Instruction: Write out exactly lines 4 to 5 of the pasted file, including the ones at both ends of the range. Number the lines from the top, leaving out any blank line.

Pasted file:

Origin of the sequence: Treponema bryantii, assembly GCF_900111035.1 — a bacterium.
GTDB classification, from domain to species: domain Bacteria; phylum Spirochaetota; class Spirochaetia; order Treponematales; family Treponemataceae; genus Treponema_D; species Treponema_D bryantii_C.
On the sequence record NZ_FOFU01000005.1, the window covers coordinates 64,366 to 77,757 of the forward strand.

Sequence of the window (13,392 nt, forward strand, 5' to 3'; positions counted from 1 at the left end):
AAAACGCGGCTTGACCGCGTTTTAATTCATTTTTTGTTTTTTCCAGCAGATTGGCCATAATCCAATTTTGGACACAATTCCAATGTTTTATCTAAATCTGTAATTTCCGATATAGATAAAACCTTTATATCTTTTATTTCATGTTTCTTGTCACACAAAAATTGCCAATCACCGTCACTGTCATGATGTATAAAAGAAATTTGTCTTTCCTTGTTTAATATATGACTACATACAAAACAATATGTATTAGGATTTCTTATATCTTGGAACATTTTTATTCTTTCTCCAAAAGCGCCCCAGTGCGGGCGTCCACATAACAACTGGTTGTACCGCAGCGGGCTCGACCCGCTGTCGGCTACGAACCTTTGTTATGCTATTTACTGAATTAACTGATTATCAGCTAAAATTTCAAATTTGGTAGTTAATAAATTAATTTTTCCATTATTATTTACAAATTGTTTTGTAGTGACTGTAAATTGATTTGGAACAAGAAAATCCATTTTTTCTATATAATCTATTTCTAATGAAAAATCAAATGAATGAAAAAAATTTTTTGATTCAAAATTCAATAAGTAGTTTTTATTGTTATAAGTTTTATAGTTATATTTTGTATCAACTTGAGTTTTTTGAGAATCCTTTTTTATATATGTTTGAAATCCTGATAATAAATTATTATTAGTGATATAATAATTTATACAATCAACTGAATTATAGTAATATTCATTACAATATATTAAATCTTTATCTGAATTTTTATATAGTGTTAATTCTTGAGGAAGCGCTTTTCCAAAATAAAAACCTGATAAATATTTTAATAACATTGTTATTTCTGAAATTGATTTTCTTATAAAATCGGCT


Sequence of the window (13,392 nt, forward strand, 5' to 3'; positions counted from 1 at the left end):
AAAACGCGGCTTGACCGCGTTTTAATTCATTTTTTGTTTTTTCCAGCAGATTGGCCATAATCCAATTTTGGACACAATTCCAATGTTTTATCTAAATCTGTAATTTCCGATATAGATAAAACCTTTATATCTTTTATTTCATGTTTCTTGTCACACAAAAATTGCCAATCACCGTCACTGTCATGATGTATAAAAGAAATTTGTCTTTCCTTGTTTAATATATGACTACATACAAAACAATATGTATTAGGATTTCTTATATCTTGGAACATTTTTATTCTTTCTCCAAAAGCGCCCCAGTGCGGGCGTCCACATAACAACTGGTTGTACCGCAGCGGGCTCGACCCGCTGTCGGCTACGAACCTTTGTTATGCTATTTACTGAATTAACTGATTATCAGCTAAAATTTCAAATTTGGTAGTTAATAAATTAATTTTTCCATTATTATTTACAAATTGTTTTGTAGTGACTGTAAATTGATTTGGAACAAGAAAATCCATTTTTTCTATATAATCTATTTCTAATGAAAAATCAAATGAATGAAAAAAATTTTTTGATTCAAAATTCAATAAGTAGTTTTTATTGTTATAAGTTTTATAGTTATATTTTGTATCAACTTGAGTTTTTTGAGAATCCTTTTTTATATATGTTTGAAATCCTGATAATAAATTATTATTAGTGATATAATAATTTATACAATCAACTGAATTATAGTAATATTCATTACAATATATTAAATCTTTATCTGAATTTTTATATAGTGTTAATTCTTGAGGAAGCGCTTTTCCAAAATAAAAACCTGATAAATATTTTAATAACATTGTTATTTCTGAAATTGATTTTCTTATAAAATCGGCT